Fiesta de Todos los Santos
November 1st. is celebrated throughout the Catholic world as Día de Todos Santos, or All Saints Day, to honor all our saints, known and unknown, of the Catholic faithful. Every day of the year has its own saint or saints, but there are more saints than calendar days, and this holy day honors them all, including those who had died in a state of grace but had not been canonized. And, to keep things fair, November 2 is celebrated as the Day of All Souls.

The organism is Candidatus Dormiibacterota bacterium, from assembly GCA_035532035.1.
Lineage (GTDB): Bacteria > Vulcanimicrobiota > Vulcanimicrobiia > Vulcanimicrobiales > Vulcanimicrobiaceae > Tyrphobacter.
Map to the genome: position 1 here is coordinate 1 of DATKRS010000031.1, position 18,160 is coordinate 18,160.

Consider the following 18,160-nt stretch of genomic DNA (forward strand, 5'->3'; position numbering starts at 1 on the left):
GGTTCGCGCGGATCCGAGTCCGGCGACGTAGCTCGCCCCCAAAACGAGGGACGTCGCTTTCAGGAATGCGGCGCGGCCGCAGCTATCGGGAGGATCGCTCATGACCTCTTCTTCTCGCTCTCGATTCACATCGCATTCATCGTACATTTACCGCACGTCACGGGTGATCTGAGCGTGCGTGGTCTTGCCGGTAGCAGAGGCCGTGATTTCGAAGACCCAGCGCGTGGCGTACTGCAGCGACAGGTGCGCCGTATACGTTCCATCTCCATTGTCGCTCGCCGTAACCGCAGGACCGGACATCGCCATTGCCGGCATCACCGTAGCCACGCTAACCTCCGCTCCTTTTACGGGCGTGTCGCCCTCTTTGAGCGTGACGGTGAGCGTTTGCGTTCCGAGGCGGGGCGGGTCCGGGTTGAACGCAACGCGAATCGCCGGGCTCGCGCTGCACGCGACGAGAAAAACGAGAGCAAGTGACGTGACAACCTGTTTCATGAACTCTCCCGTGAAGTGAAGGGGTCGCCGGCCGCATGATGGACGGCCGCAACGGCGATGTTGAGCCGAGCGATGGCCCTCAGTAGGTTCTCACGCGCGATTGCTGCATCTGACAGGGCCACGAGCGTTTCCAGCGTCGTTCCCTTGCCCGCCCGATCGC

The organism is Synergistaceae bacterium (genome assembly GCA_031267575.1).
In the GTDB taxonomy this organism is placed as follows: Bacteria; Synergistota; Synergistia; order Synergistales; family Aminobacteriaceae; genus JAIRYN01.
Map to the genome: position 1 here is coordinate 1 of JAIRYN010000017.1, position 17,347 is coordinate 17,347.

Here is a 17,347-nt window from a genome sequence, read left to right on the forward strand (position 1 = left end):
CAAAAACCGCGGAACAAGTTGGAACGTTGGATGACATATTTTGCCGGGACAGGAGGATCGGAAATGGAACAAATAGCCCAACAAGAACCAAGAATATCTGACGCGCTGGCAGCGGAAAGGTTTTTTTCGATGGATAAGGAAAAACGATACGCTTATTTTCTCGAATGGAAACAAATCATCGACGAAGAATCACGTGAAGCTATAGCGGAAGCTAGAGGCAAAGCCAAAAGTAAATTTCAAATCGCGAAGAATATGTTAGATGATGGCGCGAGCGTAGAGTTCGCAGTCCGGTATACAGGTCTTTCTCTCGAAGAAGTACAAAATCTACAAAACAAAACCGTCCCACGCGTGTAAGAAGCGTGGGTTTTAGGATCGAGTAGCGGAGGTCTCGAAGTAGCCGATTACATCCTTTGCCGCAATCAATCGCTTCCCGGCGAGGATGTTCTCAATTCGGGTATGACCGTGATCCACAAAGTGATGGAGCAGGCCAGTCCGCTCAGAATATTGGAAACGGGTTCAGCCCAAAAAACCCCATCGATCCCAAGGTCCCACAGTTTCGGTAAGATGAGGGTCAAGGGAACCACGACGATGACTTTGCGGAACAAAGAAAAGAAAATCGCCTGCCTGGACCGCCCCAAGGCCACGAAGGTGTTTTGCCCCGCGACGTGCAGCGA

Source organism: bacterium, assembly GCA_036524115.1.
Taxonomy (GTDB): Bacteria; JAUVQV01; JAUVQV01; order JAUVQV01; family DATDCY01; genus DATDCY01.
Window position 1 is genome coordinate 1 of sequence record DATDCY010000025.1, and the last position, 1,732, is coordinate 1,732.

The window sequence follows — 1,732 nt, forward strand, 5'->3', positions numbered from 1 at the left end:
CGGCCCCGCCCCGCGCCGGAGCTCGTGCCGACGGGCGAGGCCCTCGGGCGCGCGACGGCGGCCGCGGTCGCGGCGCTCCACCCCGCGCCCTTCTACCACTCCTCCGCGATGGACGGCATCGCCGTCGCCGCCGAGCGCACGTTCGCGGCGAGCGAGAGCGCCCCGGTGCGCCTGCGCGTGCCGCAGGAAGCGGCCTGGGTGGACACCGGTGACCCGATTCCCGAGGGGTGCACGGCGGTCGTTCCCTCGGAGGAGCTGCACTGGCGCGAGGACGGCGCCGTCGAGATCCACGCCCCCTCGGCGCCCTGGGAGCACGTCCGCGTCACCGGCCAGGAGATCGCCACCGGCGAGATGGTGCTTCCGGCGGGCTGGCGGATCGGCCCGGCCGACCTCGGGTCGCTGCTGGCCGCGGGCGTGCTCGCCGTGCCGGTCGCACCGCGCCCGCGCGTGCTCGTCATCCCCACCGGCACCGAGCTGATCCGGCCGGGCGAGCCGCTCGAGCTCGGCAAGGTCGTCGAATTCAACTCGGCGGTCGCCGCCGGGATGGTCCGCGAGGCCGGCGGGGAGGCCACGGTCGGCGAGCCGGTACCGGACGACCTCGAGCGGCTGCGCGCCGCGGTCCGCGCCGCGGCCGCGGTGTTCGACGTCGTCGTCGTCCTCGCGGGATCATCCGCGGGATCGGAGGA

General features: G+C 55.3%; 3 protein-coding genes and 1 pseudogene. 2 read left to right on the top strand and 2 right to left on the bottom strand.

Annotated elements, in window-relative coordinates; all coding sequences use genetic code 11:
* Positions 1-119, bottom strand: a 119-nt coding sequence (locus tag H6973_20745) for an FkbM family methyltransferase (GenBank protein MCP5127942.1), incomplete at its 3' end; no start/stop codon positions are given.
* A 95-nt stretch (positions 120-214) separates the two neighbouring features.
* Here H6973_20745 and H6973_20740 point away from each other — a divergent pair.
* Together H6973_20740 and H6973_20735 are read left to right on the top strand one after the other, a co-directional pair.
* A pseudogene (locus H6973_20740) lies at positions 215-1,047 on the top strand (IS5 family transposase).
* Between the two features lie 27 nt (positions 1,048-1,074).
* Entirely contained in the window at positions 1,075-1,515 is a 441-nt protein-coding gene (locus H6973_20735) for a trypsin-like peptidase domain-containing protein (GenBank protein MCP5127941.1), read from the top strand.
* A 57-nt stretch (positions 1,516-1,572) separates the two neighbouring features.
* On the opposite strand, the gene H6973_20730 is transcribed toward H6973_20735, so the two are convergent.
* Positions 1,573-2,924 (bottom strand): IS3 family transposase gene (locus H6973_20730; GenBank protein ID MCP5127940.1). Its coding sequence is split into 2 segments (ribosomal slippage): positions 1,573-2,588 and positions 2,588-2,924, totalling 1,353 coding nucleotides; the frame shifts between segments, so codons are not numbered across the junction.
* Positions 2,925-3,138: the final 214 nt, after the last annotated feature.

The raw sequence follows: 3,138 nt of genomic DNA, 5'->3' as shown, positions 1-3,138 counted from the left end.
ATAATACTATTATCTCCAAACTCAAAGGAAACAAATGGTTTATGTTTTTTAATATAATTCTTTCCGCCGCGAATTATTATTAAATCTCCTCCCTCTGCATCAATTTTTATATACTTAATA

Día de Todos Santos is also known as Día de los Muertos, or Day of the Dead. Like many other Catholic celebrations, in the New World it was grafted onto existing indigenous festivities to meld the new Catholicism with the old pagan beliefs. In Bolivia, Día de Todos Santos is an important meld of many influences; the dead are expected to return to their homes and villages; Food, drinks, bread and sweets are waiting for them sited in a big table or “mesa” that the family carefully prepares. During this time, the doors are opened to guests, and kids who enter and pray and share in the traditional dishes, particularly the favorites of the deceased. Tables are bedecked with bread figurines called t’antawawas that resemble little kids or angels, sugarcane, chicha or liquor (cocteles), candies and decorated pastries. Group of kids will offer praying to the souls of the dead in exchange of pastries, bread and candy. At the cemeteries, the souls are greeted with flowers, more food, music, and prayers, rather than a sad occasion; the Día de Todos Santos is a joyous event that most of the times finishes with a huge hangover next day!.